What links the conquest of Mount Everest and the small town of Llangollen in north Wales?
A faded entry from 1957 in the visitor’s book of the Chainbridge Hotel in the town, unlocks an amazing story in this, the 60th anniversary of the first successful Everest climb by an expedition led by John Hunt.
John Hunt’s signature as a Chainbridge guest is very clear and dated October 15th, 1957.
Above it is the name of Syd Wignall, who was the leader of the 1955 Welsh Himalayan Expedition.
It’s uncertain why the two men met in Llangollen, but their shared passion for climbing, and the Himalayas in particular, is the obvious connection.
Many will know the name of John Hunt, later Lord Hunt, but very few will have heard of the Welsh adventurer and climber.
When Sydney Wignall set off from Llandudno on a climbing expedition to the Himalayas in 1955, little did he know that he would become involved in a life-threatening escapade involving the Chinese Government that resulted in questions being asked in Parliament.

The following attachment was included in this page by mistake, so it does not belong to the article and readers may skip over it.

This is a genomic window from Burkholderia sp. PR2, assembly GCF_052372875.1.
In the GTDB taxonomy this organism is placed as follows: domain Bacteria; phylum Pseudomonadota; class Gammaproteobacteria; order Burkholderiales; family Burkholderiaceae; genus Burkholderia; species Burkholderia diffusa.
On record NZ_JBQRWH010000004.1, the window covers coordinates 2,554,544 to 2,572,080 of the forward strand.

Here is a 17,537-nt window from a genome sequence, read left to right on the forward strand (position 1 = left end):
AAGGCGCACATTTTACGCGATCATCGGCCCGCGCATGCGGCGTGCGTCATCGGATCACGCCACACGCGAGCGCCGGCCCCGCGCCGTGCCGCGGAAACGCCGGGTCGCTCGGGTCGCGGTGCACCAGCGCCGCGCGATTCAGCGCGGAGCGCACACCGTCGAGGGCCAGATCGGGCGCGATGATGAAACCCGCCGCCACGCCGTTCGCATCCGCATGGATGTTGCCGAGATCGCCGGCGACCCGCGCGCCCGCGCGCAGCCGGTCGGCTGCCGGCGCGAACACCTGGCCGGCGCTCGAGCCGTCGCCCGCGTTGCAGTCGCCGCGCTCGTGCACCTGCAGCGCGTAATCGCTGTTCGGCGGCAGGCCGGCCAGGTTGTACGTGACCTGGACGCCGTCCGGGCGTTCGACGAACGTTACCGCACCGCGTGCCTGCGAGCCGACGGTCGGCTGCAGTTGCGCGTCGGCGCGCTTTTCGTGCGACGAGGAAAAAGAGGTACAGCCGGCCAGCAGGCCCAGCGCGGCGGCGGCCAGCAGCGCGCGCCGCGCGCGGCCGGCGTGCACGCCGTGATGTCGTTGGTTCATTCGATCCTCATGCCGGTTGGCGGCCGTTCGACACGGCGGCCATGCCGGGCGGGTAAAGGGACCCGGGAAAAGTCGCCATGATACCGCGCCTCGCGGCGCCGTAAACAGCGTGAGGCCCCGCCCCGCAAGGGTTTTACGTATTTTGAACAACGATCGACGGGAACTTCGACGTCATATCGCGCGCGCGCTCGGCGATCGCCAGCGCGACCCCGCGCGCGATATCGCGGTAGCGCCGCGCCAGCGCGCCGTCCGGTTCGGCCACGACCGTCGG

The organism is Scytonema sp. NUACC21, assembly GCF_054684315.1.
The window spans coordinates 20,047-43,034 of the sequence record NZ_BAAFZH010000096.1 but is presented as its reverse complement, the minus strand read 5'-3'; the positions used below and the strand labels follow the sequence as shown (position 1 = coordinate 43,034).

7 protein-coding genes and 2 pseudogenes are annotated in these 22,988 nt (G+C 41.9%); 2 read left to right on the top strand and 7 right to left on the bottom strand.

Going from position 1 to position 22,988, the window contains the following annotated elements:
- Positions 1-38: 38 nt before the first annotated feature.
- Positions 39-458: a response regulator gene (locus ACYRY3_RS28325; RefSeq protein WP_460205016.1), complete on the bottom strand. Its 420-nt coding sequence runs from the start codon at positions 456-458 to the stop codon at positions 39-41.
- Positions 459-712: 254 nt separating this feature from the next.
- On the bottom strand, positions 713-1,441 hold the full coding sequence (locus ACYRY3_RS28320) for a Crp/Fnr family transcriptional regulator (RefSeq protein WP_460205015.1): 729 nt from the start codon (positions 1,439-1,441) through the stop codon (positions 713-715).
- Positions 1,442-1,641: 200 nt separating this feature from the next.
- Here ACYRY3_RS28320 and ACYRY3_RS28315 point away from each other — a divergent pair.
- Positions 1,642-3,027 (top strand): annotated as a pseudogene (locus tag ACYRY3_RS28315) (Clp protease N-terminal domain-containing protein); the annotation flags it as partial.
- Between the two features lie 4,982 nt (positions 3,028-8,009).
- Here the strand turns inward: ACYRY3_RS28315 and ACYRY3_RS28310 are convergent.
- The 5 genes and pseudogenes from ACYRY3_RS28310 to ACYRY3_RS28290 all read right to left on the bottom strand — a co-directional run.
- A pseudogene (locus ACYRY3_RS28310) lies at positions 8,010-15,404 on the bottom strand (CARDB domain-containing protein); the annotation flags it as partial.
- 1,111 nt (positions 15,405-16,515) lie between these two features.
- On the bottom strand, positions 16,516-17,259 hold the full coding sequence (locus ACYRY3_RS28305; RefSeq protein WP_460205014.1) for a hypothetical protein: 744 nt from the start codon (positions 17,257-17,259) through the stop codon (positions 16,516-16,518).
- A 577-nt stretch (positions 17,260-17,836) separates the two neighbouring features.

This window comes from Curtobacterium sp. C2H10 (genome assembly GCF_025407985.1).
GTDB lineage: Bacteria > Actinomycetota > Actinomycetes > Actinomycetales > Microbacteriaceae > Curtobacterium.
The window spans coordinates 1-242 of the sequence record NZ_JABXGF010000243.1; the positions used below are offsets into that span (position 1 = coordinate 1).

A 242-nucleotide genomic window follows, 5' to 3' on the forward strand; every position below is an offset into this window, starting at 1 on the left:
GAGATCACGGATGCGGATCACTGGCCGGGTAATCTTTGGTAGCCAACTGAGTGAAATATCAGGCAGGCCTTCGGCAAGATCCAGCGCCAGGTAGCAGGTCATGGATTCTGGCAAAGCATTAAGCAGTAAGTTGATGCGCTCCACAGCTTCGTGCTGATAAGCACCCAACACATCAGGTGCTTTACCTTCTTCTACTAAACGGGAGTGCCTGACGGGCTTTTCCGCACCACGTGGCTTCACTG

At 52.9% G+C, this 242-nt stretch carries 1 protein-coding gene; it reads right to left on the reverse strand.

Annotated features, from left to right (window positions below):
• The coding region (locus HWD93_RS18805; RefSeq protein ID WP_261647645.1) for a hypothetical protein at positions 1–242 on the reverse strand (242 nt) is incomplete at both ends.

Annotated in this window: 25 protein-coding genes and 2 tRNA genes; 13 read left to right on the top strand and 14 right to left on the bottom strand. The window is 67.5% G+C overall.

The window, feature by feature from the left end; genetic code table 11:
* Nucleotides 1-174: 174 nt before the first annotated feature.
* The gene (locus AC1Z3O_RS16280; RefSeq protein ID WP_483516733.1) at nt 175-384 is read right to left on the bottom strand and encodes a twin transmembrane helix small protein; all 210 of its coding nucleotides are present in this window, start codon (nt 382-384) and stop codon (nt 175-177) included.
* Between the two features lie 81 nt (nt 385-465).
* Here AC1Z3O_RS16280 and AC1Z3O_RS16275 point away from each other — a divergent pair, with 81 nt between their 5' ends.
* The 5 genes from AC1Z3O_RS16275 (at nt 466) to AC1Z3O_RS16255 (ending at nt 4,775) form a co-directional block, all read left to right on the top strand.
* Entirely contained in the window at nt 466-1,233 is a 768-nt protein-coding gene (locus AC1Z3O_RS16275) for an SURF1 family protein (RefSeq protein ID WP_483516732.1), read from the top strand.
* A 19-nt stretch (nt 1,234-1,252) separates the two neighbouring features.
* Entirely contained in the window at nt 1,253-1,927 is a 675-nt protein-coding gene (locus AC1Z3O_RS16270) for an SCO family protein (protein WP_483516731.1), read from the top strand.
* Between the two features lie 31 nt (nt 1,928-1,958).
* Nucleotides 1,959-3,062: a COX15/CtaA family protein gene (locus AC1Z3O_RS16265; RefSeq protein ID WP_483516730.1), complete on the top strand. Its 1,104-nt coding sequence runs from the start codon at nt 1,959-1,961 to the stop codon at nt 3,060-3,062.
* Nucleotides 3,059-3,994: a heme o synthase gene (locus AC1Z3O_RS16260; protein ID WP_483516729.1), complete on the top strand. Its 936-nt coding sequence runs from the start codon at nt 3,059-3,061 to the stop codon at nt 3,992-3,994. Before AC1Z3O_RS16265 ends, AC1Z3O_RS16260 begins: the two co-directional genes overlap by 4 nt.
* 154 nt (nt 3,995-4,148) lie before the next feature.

The diplomatic incident appears to have started as a fairly jovial suggestion to a group of keen climbers to ‘have a to at’ Gurla Mandhata, which at 25,355ft was the highest peak in Chinese-Occupied Tibet. In July 1955, Wignall and five companions set off from Llandudno in two Standard Vanguard estates and drove the 6,500 miles through Europe, Iran, Afghanistan and into India.
Wignall’s intention was to plant three flags on the mountain – the Red Dragon of Wales, the flag of the Chinese Republic and a Skull & Crossbones sewn by his wife. Wignall and two other climbers were spotted by Chinese troops however, and were taken prisoner as suspected CIA spies.
Although they were held for two months in solitary confinement on starvation rations and subjected to beatings and mock executions, they never admitted to spying, refused to sign confessions and resolutely denied all charges put to them.
In the end the Chinese bowed to diplomatic pressure and released them in a remote area with little in the way of provisions in the hope that they would perish in the harsh conditions.
They survived, though Wignall understandably suffered nightmares for many years about the mock executions he endured.
He was later quoted as saying: “I never climbed after that, I’d had enough of mountains.”